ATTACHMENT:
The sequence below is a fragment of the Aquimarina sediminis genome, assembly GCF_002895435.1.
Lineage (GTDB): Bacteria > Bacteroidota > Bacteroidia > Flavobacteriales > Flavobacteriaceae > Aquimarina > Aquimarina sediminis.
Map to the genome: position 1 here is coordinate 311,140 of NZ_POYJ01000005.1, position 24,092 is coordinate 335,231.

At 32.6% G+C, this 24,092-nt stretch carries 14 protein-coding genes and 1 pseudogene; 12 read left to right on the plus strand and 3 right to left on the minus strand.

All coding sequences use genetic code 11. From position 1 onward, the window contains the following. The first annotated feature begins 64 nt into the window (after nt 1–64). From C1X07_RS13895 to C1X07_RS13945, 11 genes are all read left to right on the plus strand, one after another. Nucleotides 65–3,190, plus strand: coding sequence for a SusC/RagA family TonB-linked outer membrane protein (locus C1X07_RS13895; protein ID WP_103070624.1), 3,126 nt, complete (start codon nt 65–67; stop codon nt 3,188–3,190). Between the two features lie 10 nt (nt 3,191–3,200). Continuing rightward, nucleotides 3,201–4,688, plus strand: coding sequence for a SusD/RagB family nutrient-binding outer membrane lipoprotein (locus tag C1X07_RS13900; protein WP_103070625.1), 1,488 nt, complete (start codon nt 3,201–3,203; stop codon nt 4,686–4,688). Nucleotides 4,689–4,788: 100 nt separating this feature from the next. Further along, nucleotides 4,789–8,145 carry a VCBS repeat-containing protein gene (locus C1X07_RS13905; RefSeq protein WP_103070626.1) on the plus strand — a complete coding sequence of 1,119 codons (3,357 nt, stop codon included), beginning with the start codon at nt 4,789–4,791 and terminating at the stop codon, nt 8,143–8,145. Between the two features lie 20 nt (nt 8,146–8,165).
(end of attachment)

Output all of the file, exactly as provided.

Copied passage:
The sequence below is a fragment of the Aquimarina sediminis genome, assembly GCF_002895435.1.
Lineage (GTDB): Bacteria > Bacteroidota > Bacteroidia > Flavobacteriales > Flavobacteriaceae > Aquimarina > Aquimarina sediminis.
Map to the genome: position 1 here is coordinate 311,140 of NZ_POYJ01000005.1, position 24,092 is coordinate 335,231.

At 32.6% G+C, this 24,092-nt stretch carries 14 protein-coding genes and 1 pseudogene; 12 read left to right on the plus strand and 3 right to left on the minus strand.

All coding sequences use genetic code 11. From position 1 onward, the window contains the following. The first annotated feature begins 64 nt into the window (after nt 1–64). From C1X07_RS13895 to C1X07_RS13945, 11 genes are all read left to right on the plus strand, one after another. Nucleotides 65–3,190, plus strand: coding sequence for a SusC/RagA family TonB-linked outer membrane protein (locus C1X07_RS13895; protein ID WP_103070624.1), 3,126 nt, complete (start codon nt 65–67; stop codon nt 3,188–3,190). Between the two features lie 10 nt (nt 3,191–3,200). Continuing rightward, nucleotides 3,201–4,688, plus strand: coding sequence for a SusD/RagB family nutrient-binding outer membrane lipoprotein (locus tag C1X07_RS13900; protein WP_103070625.1), 1,488 nt, complete (start codon nt 3,201–3,203; stop codon nt 4,686–4,688). Nucleotides 4,689–4,788: 100 nt separating this feature from the next. Further along, nucleotides 4,789–8,145 carry a VCBS repeat-containing protein gene (locus C1X07_RS13905; RefSeq protein WP_103070626.1) on the plus strand — a complete coding sequence of 1,119 codons (3,357 nt, stop codon included), beginning with the start codon at nt 4,789–4,791 and terminating at the stop codon, nt 8,143–8,145. Between the two features lie 20 nt (nt 8,146–8,165).